Fly Business Class

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As a bonus you can many times be granted access to luxurious airport lounges when flying business class which makes waiting for your flight much easier as you are treated to free food and drinks along with clean bathrooms and seating areas.

Private Transportation

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Choose a Nice Hotel

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Eating Out

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Get Dressed Up

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Log Off and Put the Phone Away

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Don’t try to overload your itinerary with too much and avoid setting too rigid of a timeline. Prior planning is important to avoid any unwanted surprises or disappointments when it comes to securing reservations for flights, hotels, or activities.

Should anything go wrong during your travels, you want to have the peace of mind you are protected by travel insurance from InsureandGo. Travel Insurance can help when the unforseen happens while you are overseas.

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How to Plan a Trip to Iceland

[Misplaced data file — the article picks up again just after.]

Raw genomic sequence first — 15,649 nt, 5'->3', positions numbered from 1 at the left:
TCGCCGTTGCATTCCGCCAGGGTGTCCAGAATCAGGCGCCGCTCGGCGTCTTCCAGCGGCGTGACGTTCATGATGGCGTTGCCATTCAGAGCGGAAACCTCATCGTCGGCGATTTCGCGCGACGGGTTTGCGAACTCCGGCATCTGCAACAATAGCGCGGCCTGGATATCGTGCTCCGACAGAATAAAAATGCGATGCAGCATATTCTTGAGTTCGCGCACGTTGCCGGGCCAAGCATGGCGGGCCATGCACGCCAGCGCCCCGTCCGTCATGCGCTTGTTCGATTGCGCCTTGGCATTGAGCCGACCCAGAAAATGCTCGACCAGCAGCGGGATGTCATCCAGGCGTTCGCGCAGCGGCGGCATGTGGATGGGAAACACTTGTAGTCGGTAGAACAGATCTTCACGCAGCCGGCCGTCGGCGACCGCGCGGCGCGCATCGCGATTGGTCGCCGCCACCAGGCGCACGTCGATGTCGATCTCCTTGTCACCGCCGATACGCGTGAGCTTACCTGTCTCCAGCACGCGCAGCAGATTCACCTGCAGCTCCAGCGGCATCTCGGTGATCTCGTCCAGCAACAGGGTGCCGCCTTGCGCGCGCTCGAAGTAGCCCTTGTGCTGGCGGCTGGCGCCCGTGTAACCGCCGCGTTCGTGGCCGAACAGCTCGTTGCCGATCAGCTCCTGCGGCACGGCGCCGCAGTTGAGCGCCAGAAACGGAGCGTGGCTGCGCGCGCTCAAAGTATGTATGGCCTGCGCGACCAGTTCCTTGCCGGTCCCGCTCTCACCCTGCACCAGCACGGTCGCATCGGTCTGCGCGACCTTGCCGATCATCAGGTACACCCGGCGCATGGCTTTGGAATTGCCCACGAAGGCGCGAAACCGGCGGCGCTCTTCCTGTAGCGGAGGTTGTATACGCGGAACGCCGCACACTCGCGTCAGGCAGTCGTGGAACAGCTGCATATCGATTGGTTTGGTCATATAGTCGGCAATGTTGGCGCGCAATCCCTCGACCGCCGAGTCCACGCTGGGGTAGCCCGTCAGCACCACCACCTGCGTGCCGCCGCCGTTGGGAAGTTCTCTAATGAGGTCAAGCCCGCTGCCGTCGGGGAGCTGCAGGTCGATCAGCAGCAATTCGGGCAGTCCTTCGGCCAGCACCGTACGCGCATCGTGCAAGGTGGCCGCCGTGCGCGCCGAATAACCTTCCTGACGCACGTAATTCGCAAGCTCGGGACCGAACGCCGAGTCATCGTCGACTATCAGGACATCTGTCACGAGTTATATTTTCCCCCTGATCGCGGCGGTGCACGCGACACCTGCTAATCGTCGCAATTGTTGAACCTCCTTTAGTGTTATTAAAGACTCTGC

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If you have ever heard the amazing stories about Iceland, they are all true!  If you’ve come this far into doing research about how to plan a trip to Iceland, I’m here to help you cross the bridge and fill in gaps so you can make your dream a reality.

As someone who has done this trip, I’m able to assist in every step of the journey.  I’ve boiled this down into cliff notes so you can do your own research after reading them and dig deeper into tours that will fit your personal preferences and budget.

First off, you are going to need to trust the Internet.  It’s a big place with a lot of information that can help you get there in one piece and not be stressed out.  Long gone are the days of visiting a travel agency and having someone plan everything for you – for a fee!  It’s your adventure, and you can know that every item is covered online, you just need to know how to look for it.

The best tip I can give you is to leverage the various Facebook Groups about Iceland.

Resource:  When In Iceland Facebook Group.

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The winter months will allow you to have more freedom as the tourism numbers are down.  However, this comes with the caveat that it will be below freezing and there will be very little sunlight!  The sun is only out for approximately six hours during the month of December!